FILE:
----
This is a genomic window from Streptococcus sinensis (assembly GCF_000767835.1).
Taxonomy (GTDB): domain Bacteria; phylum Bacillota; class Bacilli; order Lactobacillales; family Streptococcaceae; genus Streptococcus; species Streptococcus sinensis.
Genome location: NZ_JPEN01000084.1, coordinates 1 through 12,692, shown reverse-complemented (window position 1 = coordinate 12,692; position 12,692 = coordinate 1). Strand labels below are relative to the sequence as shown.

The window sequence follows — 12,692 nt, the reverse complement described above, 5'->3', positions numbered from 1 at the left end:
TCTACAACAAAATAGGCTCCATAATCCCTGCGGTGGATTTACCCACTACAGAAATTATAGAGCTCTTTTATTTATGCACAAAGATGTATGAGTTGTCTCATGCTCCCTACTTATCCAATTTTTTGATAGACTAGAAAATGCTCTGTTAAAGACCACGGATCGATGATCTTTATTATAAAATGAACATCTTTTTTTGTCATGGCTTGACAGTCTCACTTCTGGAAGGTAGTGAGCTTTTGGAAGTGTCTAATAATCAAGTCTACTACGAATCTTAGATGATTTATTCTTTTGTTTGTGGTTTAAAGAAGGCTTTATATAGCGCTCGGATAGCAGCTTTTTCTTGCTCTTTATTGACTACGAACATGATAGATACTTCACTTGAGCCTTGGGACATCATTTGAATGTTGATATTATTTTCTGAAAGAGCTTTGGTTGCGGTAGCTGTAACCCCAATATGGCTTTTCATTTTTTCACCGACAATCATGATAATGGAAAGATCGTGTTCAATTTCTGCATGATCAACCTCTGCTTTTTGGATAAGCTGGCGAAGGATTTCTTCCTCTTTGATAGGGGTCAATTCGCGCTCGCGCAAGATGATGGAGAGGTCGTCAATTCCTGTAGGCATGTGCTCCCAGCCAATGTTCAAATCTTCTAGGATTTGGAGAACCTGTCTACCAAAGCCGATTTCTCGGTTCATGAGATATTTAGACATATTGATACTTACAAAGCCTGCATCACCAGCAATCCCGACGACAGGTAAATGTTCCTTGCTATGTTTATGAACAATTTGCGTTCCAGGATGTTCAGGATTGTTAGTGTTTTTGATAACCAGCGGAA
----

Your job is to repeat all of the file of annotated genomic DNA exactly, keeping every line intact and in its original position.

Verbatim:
This is a genomic window from Streptococcus sinensis (assembly GCF_000767835.1).
Taxonomy (GTDB): domain Bacteria; phylum Bacillota; class Bacilli; order Lactobacillales; family Streptococcaceae; genus Streptococcus; species Streptococcus sinensis.
Genome location: NZ_JPEN01000084.1, coordinates 1 through 12,692, shown reverse-complemented (window position 1 = coordinate 12,692; position 12,692 = coordinate 1). Strand labels below are relative to the sequence as shown.

The window sequence follows — 12,692 nt, the reverse complement described above, 5'->3', positions numbered from 1 at the left end:
TCTACAACAAAATAGGCTCCATAATCCCTGCGGTGGATTTACCCACTACAGAAATTATAGAGCTCTTTTATTTATGCACAAAGATGTATGAGTTGTCTCATGCTCCCTACTTATCCAATTTTTTGATAGACTAGAAAATGCTCTGTTAAAGACCACGGATCGATGATCTTTATTATAAAATGAACATCTTTTTTTGTCATGGCTTGACAGTCTCACTTCTGGAAGGTAGTGAGCTTTTGGAAGTGTCTAATAATCAAGTCTACTACGAATCTTAGATGATTTATTCTTTTGTTTGTGGTTTAAAGAAGGCTTTATATAGCGCTCGGATAGCAGCTTTTTCTTGCTCTTTATTGACTACGAACATGATAGATACTTCACTTGAGCCTTGGGACATCATTTGAATGTTGATATTATTTTCTGAAAGAGCTTTGGTTGCGGTAGCTGTAACCCCAATATGGCTTTTCATTTTTTCACCGACAATCATGATAATGGAAAGATCGTGTTCAATTTCTGCATGATCAACCTCTGCTTTTTGGATAAGCTGGCGAAGGATTTCTTCCTCTTTGATAGGGGTCAATTCGCGCTCGCGCAAGATGATGGAGAGGTCGTCAATTCCTGTAGGCATGTGCTCCCAGCCAATGTTCAAATCTTCTAGGATTTGGAGAACCTGTCTACCAAAGCCGATTTCTCGGTTCATGAGATATTTAGACATATTGATACTTACAAAGCCTGCATCACCAGCAATCCCGACGACAGGTAAATGTTCCTTGCTATGTTTATGAACAATTTGCGTTCCAGGATGTTCAGGATTGTTAGTGTTTTTGATAACCAGCGGAA